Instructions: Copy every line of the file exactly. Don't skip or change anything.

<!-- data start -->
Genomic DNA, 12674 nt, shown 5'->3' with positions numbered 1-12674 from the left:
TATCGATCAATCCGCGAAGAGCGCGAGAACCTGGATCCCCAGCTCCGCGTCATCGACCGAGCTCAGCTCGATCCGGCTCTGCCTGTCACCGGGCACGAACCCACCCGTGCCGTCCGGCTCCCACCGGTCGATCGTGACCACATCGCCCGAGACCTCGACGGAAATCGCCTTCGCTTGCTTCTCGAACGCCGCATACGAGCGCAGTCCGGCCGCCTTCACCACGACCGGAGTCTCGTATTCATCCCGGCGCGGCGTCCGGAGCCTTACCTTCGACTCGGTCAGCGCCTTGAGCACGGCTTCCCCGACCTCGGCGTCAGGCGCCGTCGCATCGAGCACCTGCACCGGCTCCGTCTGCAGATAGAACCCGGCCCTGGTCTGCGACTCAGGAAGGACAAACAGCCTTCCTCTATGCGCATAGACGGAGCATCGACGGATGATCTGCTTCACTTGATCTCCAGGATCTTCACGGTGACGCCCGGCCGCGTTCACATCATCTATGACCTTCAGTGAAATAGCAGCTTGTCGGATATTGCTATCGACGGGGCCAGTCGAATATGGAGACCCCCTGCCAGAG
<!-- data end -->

Genomic DNA, 12674 nt, shown 5'->3' with positions numbered 1-12674 from the left:
TATCGATCAATCCGCGAAGAGCGCGAGAACCTGGATCCCCAGCTCCGCGTCATCGACCGAGCTCAGCTCGATCCGGCTCTGCCTGTCACCGGGCACGAACCCACCCGTGCCGTCCGGCTCCCACCGGTCGATCGTGACCACATCGCCCGAGACCTCGACGGAAATCGCCTTCGCTTGCTTCTCGAACGCCGCATACGAGCGCAGTCCGGCCGCCTTCACCACGACCGGAGTCTCGTATTCATCCCGGCGCGGCGTCCGGAGCCTTACCTTCGACTCGGTCAGCGCCTTGAGCACGGCTTCCCCGACCTCGGCGTCAGGCGCCGTCGCATCGAGCACCTGCACCGGCTCCGTCTGCAGATAGAACCCGGCCCTGGTCTGCGACTCAGGAAGGACAAACAGCCTTCCTCTATGCGCATAGACGGAGCATCGACGGATGATCTGCTTCACTTGATCTCCAGGATCTTCACGGTGACGCCCGGCCGCGTTCACATCATCTATGACCTTCAGTGAAATAGCAGCTTGTCGGATATTGCTATCGACGGGGCCAGTCGAATATGGAGACCCCCTGCCAGAG